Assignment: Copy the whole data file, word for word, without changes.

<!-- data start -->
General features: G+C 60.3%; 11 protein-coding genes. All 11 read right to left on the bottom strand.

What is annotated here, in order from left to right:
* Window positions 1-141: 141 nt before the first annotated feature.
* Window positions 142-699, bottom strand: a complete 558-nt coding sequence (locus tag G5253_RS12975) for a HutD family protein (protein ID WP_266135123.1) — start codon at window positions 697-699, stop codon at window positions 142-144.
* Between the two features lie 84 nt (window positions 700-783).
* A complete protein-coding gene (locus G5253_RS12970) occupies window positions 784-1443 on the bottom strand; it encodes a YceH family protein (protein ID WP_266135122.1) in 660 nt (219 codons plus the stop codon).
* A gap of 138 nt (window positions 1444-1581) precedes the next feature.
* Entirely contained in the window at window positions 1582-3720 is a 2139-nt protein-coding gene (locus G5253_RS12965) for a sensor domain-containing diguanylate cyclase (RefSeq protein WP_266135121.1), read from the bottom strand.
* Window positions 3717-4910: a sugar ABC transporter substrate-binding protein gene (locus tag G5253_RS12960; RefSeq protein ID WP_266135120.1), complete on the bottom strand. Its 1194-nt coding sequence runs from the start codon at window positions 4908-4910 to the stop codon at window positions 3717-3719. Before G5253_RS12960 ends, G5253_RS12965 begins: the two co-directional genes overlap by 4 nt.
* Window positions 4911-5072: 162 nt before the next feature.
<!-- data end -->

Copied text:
General features: G+C 60.3%; 11 protein-coding genes. All 11 read right to left on the bottom strand.

What is annotated here, in order from left to right:
* Window positions 1-141: 141 nt before the first annotated feature.
* Window positions 142-699, bottom strand: a complete 558-nt coding sequence (locus tag G5253_RS12975) for a HutD family protein (protein ID WP_266135123.1) — start codon at window positions 697-699, stop codon at window positions 142-144.
* Between the two features lie 84 nt (window positions 700-783).
* A complete protein-coding gene (locus G5253_RS12970) occupies window positions 784-1443 on the bottom strand; it encodes a YceH family protein (protein ID WP_266135122.1) in 660 nt (219 codons plus the stop codon).
* A gap of 138 nt (window positions 1444-1581) precedes the next feature.
* Entirely contained in the window at window positions 1582-3720 is a 2139-nt protein-coding gene (locus G5253_RS12965) for a sensor domain-containing diguanylate cyclase (RefSeq protein WP_266135121.1), read from the bottom strand.
* Window positions 3717-4910: a sugar ABC transporter substrate-binding protein gene (locus tag G5253_RS12960; RefSeq protein ID WP_266135120.1), complete on the bottom strand. Its 1194-nt coding sequence runs from the start codon at window positions 4908-4910 to the stop codon at window positions 3717-3719. Before G5253_RS12960 ends, G5253_RS12965 begins: the two co-directional genes overlap by 4 nt.
* Window positions 4911-5072: 162 nt before the next feature.